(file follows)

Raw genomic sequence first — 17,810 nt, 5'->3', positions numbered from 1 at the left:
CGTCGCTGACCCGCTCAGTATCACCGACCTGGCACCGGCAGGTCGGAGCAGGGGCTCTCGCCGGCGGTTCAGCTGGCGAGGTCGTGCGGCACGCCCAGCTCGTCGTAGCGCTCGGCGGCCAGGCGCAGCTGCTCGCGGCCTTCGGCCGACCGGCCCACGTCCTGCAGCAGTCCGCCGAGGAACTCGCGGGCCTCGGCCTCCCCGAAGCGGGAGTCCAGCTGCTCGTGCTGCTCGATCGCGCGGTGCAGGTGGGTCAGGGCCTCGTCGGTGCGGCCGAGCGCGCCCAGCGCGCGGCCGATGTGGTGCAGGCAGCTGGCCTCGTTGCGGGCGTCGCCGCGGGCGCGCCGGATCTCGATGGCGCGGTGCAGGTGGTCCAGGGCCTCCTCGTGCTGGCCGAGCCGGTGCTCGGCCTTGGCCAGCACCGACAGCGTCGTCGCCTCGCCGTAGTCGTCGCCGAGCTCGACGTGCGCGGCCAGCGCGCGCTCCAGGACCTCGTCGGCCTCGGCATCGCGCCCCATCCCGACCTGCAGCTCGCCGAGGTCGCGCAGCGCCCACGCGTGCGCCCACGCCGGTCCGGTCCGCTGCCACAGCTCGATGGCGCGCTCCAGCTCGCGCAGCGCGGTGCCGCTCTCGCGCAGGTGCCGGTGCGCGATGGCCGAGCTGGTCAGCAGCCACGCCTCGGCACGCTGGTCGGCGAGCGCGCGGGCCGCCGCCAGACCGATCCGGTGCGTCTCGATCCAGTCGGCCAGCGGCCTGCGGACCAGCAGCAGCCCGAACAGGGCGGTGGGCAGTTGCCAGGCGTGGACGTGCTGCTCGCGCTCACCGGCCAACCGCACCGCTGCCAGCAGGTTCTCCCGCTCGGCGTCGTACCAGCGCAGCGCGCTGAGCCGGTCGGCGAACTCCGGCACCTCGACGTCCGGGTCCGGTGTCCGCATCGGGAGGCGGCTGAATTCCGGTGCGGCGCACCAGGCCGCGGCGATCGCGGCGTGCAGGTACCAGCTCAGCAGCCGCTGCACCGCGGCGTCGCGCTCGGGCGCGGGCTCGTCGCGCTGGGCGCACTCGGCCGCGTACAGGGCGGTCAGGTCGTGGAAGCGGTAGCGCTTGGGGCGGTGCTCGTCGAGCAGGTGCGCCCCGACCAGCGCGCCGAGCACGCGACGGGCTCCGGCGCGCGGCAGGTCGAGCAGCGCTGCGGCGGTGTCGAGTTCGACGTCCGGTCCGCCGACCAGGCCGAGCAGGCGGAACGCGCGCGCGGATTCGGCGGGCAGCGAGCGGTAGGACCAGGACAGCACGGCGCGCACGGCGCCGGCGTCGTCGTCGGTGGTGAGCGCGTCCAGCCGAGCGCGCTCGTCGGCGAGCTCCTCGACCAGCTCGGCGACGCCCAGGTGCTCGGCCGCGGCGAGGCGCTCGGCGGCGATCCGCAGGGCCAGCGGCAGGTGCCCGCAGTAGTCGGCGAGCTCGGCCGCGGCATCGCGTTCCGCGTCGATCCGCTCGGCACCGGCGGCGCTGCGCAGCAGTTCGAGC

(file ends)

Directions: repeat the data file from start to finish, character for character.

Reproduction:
Raw genomic sequence first — 17,810 nt, 5'->3', positions numbered from 1 at the left:
CGTCGCTGACCCGCTCAGTATCACCGACCTGGCACCGGCAGGTCGGAGCAGGGGCTCTCGCCGGCGGTTCAGCTGGCGAGGTCGTGCGGCACGCCCAGCTCGTCGTAGCGCTCGGCGGCCAGGCGCAGCTGCTCGCGGCCTTCGGCCGACCGGCCCACGTCCTGCAGCAGTCCGCCGAGGAACTCGCGGGCCTCGGCCTCCCCGAAGCGGGAGTCCAGCTGCTCGTGCTGCTCGATCGCGCGGTGCAGGTGGGTCAGGGCCTCGTCGGTGCGGCCGAGCGCGCCCAGCGCGCGGCCGATGTGGTGCAGGCAGCTGGCCTCGTTGCGGGCGTCGCCGCGGGCGCGCCGGATCTCGATGGCGCGGTGCAGGTGGTCCAGGGCCTCCTCGTGCTGGCCGAGCCGGTGCTCGGCCTTGGCCAGCACCGACAGCGTCGTCGCCTCGCCGTAGTCGTCGCCGAGCTCGACGTGCGCGGCCAGCGCGCGCTCCAGGACCTCGTCGGCCTCGGCATCGCGCCCCATCCCGACCTGCAGCTCGCCGAGGTCGCGCAGCGCCCACGCGTGCGCCCACGCCGGTCCGGTCCGCTGCCACAGCTCGATGGCGCGCTCCAGCTCGCGCAGCGCGGTGCCGCTCTCGCGCAGGTGCCGGTGCGCGATGGCCGAGCTGGTCAGCAGCCACGCCTCGGCACGCTGGTCGGCGAGCGCGCGGGCCGCCGCCAGACCGATCCGGTGCGTCTCGATCCAGTCGGCCAGCGGCCTGCGGACCAGCAGCAGCCCGAACAGGGCGGTGGGCAGTTGCCAGGCGTGGACGTGCTGCTCGCGCTCACCGGCCAACCGCACCGCTGCCAGCAGGTTCTCCCGCTCGGCGTCGTACCAGCGCAGCGCGCTGAGCCGGTCGGCGAACTCCGGCACCTCGACGTCCGGGTCCGGTGTCCGCATCGGGAGGCGGCTGAATTCCGGTGCGGCGCACCAGGCCGCGGCGATCGCGGCGTGCAGGTACCAGCTCAGCAGCCGCTGCACCGCGGCGTCGCGCTCGGGCGCGGGCTCGTCGCGCTGGGCGCACTCGGCCGCGTACAGGGCGGTCAGGTCGTGGAAGCGGTAGCGCTTGGGGCGGTGCTCGTCGAGCAGGTGCGCCCCGACCAGCGCGCCGAGCACGCGACGGGCTCCGGCGCGCGGCAGGTCGAGCAGCGCTGCGGCGGTGTCGAGTTCGACGTCCGGTCCGCCGACCAGGCCGAGCAGGCGGAACGCGCGCGCGGATTCGGCGGGCAGCGAGCGGTAGGACCAGGACAGCACGGCGCGCACGGCGCCGGCGTCGTCGTCGGTGGTGAGCGCGTCCAGCCGAGCGCGCTCGTCGGCGAGCTCCTCGACCAGCTCGGCGACGCCCAGGTGCTCGGCCGCGGCGAGGCGCTCGGCGGCGATCCGCAGGGCCAGCGGCAGGTGCCCGCAGTAGTCGGCGAGCTCGGCCGCGGCATCGCGTTCCGCGTCGATCCGCTCGGCACCGGCGGCGCTGCGCAGCAGTTCGAGC